Facial Recognition and Sensitive Data Scraping under Significant Enforcement Actions in the UK and Australia
19 December 2021
The UK Information Commissioner’s Office (“ICO“), has recently announced a provisional intent to fine Clearview AI Inc. (“Clearview“) over £17 million (approximately $22.6 million), over several alleged data protection violations in breach of the UK’s privacy laws. In addition, the ICO has issued a provisional notice to stop further processing of the personal data of people in the UK and to delete it following these allegations.
According to the investigation’s background, Clearview’s facial recognition services allows customers to upload an image of an individual’s face and match it to photos of that person’s face collected from the internet, including information regarding its source. Clearview’s system is reported to include a database of more than 10 billion images that the company claims to have taken or ‘scraped’ from various online sources, including social media platforms. Customers of Clearview can also provide an image to the company to carry out biometric searches, including facial recognition searches, to identify relevant facial image results against the abovementioned database.
According to the ICO’s announcement, Clearview’s alleged violations of data protection laws included the following:
- Unfair processing of personal data – Clearview has failed to process the personal data of UK data subjects in a way they are likely to expect or that is fair;
- Data retention – Clearview retained the data indefinitely and did not have a procedure in place to avoid such retention;
- Lack of lawful grounds – Clearview has failed to present a lawful reason for the collecting and processing of the personal data;
- Special category of data – Clearview collects and processes biometric data, which is considered a ‘special category’ of personal data per the European General Data Protection Regulation (“GDPR“) and the UK GDPR. Such categories of data require higher data protection standards, which Clearview has failed to meet;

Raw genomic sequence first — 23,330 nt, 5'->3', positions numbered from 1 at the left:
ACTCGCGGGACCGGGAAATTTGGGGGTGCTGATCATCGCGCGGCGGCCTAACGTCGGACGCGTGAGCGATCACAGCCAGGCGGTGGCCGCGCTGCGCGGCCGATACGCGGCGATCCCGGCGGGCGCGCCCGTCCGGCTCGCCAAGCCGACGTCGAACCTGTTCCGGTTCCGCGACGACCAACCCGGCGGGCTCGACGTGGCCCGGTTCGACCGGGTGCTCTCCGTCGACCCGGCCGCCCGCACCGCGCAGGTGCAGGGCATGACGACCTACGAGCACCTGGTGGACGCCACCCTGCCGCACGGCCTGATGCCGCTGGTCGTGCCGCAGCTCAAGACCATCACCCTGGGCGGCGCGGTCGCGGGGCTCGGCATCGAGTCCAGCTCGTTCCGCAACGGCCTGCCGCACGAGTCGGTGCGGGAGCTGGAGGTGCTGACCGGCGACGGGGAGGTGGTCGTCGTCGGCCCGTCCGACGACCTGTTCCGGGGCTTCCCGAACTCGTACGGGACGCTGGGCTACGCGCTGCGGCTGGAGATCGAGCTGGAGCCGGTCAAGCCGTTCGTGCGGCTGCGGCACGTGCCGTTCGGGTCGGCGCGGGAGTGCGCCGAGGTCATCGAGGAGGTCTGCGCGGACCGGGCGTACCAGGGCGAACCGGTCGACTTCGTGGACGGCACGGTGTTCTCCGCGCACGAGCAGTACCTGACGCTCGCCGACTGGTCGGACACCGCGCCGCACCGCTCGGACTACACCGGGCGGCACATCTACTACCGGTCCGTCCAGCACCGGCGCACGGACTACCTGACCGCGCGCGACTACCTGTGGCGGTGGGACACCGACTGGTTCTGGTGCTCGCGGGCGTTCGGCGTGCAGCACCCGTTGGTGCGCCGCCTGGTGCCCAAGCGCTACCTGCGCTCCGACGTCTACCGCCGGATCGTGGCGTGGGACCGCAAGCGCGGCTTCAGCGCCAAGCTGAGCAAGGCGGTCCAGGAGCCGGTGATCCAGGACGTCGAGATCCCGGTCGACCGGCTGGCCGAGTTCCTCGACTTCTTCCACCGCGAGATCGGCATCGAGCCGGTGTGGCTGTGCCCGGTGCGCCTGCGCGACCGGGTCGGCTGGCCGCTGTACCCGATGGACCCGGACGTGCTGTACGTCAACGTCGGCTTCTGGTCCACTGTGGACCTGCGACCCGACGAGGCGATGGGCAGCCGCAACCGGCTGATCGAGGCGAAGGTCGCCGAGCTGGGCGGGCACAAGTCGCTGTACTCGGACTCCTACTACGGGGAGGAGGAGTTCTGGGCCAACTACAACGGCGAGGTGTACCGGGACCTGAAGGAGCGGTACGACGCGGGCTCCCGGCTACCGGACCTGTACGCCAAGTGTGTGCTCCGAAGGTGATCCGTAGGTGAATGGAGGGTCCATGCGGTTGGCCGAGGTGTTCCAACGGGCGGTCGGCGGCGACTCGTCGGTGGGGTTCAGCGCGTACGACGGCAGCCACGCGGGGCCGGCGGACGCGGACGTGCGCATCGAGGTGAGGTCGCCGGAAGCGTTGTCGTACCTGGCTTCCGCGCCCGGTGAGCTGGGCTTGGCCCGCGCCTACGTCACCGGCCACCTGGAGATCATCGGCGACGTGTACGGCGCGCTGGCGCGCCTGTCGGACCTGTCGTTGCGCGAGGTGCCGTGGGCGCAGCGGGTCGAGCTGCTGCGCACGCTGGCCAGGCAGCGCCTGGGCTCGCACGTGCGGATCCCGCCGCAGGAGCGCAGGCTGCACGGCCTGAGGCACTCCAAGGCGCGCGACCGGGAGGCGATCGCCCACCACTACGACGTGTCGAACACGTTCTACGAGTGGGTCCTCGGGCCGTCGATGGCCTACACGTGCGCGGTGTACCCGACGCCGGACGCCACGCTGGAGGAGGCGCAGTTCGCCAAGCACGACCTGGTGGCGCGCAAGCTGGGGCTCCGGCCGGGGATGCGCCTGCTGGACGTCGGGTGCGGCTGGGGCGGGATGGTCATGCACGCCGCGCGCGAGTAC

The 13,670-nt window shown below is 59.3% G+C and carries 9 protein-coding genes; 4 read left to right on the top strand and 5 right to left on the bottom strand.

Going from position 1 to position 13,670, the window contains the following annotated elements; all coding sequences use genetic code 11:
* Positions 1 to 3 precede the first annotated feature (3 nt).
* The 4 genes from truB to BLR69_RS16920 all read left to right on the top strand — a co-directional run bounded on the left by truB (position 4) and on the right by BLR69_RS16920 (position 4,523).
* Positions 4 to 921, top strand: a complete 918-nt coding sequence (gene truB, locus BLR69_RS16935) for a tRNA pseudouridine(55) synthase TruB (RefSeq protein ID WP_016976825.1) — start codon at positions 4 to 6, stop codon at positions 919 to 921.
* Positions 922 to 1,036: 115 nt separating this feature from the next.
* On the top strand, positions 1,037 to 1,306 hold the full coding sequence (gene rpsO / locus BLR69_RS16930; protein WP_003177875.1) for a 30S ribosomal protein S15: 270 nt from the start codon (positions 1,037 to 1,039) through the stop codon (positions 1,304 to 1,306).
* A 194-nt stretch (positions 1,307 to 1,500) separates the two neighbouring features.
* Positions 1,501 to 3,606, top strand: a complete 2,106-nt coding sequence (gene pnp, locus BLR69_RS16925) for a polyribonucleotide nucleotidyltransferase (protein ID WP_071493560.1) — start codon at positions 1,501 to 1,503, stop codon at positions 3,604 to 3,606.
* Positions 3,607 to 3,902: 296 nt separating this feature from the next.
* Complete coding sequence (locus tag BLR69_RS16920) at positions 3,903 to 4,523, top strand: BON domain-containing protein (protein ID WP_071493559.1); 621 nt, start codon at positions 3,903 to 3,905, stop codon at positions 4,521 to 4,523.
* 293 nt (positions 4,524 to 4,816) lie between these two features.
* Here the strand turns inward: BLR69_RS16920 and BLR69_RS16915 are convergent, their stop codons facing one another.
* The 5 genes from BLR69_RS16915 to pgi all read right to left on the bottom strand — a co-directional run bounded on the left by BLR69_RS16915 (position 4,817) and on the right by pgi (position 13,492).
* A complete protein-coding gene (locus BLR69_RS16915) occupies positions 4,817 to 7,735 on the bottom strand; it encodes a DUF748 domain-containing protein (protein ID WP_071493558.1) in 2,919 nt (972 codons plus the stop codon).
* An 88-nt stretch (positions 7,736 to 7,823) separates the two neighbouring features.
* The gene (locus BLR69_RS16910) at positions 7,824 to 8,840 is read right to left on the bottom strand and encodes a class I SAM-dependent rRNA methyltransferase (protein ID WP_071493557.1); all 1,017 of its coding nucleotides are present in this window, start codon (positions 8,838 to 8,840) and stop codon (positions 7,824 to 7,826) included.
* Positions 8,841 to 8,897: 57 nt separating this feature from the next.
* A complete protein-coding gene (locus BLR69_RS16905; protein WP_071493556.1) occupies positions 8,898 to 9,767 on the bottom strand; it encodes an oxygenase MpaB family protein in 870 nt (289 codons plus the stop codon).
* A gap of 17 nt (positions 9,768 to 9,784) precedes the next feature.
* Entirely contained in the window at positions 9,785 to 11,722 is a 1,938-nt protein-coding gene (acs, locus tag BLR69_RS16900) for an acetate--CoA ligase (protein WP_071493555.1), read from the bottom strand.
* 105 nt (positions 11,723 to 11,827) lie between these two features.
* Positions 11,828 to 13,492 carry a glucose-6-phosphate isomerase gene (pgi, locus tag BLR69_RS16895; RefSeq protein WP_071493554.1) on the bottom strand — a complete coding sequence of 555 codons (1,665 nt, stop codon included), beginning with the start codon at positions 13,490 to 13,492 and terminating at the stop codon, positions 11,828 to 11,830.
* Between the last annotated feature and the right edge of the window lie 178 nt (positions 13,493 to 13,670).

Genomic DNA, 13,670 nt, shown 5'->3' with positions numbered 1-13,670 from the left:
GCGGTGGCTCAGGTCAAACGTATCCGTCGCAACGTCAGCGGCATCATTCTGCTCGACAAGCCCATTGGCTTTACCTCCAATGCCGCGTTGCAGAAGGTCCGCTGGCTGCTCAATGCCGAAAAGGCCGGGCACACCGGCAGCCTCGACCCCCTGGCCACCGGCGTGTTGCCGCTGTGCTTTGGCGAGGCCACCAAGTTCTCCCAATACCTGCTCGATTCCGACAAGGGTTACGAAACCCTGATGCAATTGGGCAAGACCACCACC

- Inadequate notice: Clearview has failed to inform UK data subjects about what is happening to their data as part of the company’s collection and processing activities; and
- Limiting exercise of data subjects’ rights: Clearview has required data subjects who wished to exercise their rights to provide it with additional personal data, including photos. According to the ICO, this practice may have had a disincentive effect on data subjects who wished to object the processing of their personal data.
In its separate announcement, the OAIC has indicated additional actions in breach of the Australian Privacy Act, such as inaccuracy of the data processed.
Clearview’s practices have also been challenged by additional regulators across various jurisdictions. In the UK, Clearview is provided with the opportunity to make representations with regard to the alleged violations, as presented in the ICO’s announcement. A final decision by the ICO is expected the middle of 2022.
These recent enforcement actions highlight the increased scrutiny over adequate and compliant collection and processing of personal data, especially when the processing of individuals’ facial photos – whether provided by the data subject or scraped from public sources – is involved. Please feel free to contact us if you have any questions regarding the practical implications and the influence of these enforcement actions on your company’s activities.
Please feel free to contact us if you have any question.
Ariel Yosefi, Partner
Head of Technology & eCommerce Regulation